The STEAMSHIP WILLIAM G. MATHER MUSEUM, once the flagship of the Cleveland-Cliffs fleet, later served as a floating museum operated by the GREAT LAKES HISTORICAL SOCIETY at Cleveland's NORTH COAST HARBOR. The Mather was built in 1925 in River Rouge, MI, by the Great Lakes Engineering Works for the Cleveland-Cliffs Steamship Co. (see CLEVELAND-CLIFFS IRON CO.). It was named for one of Cleveland's leading industrialists and philanthropists. The ship, with a length of 618' and a capacity of 14,000 long tons, was at one time one of the largest ships on the Great Lakes. It carried ore, coal, stone, and grain around the Great Lakes.
After active service and before being brought to Cleveland, the ship was laid up in Toledo's harbor. In 1987 Cleveland-Cliffs donated it, the last of their Great Lakes vessels, to the Great Lakes Historical Society. Under the Society's direction approx. $800,000 of work took place over the next 4 years to restore the ship as well as to convert the vessel into a floating ship museum and educational facility. In May 1991 the ship became North Coast Harbor's first permanent new attraction when it was docked at the E. 9th St. pier. At that time it was one of only 4 ore freighter museums on the Great Lakes.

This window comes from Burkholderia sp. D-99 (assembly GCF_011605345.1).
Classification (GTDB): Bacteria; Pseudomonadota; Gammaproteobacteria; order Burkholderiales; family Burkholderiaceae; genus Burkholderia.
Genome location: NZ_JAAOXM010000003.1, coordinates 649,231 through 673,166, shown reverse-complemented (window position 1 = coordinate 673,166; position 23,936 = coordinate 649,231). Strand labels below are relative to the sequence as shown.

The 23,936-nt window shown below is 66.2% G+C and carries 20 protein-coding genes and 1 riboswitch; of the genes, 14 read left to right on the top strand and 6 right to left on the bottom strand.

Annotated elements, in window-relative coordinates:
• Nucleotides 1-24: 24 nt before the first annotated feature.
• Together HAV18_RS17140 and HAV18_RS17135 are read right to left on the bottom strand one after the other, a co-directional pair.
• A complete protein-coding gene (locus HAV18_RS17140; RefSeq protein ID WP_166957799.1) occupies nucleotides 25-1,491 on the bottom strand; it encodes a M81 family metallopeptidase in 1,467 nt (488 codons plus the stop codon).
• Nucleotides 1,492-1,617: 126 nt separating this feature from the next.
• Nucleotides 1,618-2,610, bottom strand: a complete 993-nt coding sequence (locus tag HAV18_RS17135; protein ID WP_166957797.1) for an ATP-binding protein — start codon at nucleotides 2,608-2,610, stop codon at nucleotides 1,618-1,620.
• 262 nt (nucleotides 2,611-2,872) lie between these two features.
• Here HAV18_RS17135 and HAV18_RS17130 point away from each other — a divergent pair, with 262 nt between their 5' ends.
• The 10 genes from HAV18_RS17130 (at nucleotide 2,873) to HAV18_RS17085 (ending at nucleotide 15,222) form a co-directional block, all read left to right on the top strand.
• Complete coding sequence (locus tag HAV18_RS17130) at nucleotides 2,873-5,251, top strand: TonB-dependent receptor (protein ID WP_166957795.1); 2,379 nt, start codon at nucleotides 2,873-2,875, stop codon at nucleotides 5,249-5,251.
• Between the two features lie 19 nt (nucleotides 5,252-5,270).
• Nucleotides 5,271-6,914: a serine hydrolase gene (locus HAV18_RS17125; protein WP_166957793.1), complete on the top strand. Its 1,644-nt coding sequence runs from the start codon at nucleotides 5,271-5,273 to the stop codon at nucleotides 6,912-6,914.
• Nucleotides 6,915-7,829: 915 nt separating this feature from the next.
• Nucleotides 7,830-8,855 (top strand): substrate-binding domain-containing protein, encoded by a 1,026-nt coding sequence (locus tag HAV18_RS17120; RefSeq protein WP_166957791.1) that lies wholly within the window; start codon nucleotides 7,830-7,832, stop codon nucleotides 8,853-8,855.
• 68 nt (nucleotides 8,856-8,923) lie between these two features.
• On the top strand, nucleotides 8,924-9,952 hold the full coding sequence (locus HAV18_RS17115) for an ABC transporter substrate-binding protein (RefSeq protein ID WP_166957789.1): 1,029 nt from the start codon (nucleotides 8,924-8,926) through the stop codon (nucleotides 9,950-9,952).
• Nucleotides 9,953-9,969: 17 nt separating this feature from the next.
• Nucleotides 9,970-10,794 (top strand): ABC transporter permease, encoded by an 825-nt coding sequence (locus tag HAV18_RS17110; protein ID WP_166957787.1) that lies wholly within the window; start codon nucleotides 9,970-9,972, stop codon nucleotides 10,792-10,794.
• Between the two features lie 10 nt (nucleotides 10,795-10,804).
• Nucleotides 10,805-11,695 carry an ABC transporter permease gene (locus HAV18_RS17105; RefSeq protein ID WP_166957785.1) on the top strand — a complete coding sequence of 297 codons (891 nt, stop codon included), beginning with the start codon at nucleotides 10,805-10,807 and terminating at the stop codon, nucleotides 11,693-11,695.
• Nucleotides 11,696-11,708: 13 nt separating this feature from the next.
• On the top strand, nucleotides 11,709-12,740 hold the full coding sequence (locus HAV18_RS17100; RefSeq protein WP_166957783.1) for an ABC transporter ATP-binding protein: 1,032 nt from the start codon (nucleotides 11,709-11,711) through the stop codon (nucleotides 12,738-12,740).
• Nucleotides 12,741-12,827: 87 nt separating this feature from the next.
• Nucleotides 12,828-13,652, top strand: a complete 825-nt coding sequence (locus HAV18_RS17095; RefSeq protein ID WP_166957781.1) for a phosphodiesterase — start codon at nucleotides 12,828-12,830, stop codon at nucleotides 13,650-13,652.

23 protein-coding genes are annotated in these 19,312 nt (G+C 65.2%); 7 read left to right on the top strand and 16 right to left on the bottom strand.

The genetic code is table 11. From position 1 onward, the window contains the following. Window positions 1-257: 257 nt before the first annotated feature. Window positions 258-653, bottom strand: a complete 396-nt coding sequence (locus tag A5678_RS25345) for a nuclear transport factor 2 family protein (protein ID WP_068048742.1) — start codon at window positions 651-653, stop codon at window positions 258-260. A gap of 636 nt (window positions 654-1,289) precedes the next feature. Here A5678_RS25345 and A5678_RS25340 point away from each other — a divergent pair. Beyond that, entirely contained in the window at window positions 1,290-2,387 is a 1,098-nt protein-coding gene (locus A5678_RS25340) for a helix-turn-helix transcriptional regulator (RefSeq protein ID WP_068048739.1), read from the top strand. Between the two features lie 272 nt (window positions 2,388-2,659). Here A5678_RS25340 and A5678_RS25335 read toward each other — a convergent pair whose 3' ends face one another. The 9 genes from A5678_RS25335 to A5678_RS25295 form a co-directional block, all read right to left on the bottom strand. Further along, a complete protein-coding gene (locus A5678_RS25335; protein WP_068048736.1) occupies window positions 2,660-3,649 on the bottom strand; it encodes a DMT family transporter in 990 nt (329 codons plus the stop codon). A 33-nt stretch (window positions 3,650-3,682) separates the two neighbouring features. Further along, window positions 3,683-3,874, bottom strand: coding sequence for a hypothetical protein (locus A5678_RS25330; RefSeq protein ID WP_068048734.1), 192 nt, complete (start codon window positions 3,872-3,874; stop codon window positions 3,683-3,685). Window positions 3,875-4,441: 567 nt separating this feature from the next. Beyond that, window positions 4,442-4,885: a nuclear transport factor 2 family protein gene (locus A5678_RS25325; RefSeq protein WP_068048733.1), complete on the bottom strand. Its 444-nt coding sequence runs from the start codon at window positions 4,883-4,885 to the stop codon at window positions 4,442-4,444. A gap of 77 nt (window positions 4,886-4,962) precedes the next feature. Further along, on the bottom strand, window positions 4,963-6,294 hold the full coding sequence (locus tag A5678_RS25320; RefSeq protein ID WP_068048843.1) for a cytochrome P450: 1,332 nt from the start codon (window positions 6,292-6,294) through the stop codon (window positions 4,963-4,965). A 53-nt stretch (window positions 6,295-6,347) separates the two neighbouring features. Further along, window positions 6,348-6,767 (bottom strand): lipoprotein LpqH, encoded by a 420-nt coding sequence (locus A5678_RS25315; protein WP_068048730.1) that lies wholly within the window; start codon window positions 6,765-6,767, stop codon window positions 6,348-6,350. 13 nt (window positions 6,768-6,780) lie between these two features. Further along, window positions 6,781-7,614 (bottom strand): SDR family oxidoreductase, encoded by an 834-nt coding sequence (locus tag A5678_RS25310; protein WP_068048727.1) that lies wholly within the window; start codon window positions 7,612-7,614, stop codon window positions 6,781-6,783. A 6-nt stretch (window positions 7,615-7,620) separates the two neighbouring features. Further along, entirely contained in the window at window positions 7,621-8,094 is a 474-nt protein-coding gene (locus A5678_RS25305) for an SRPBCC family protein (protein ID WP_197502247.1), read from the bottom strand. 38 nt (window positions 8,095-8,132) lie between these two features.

In Sept. 1994 the Great Lakes Historical Society divested itself of the museum. Amid a groundswell of local support to keep the Mather in Cleveland, the Harbor Heritage Society was created to negotiate a new lease agreement with the city. Incorporated in June 1995, Harbor Heritage formally acquired the Mather on 22 July 1995, and in 1996 continued to oversee the Mather's ongoing restoration, promotion, and development as a historic vessel.
From 1995-2006, the Harbor Heritage Society owned and operated the Mather Museum. In 2005, the Mather was moved from its East Ninth Street Pier berth to a permanent berth on Dock 32, 800 feet due west and just north of the GREAT LAKES SCIENCE CENTER, officially becoming part of the center in 2006. In 2007, a permanent all-weather connector from the Science Center to the Mather was constructed to encourage visitors to visit both venues.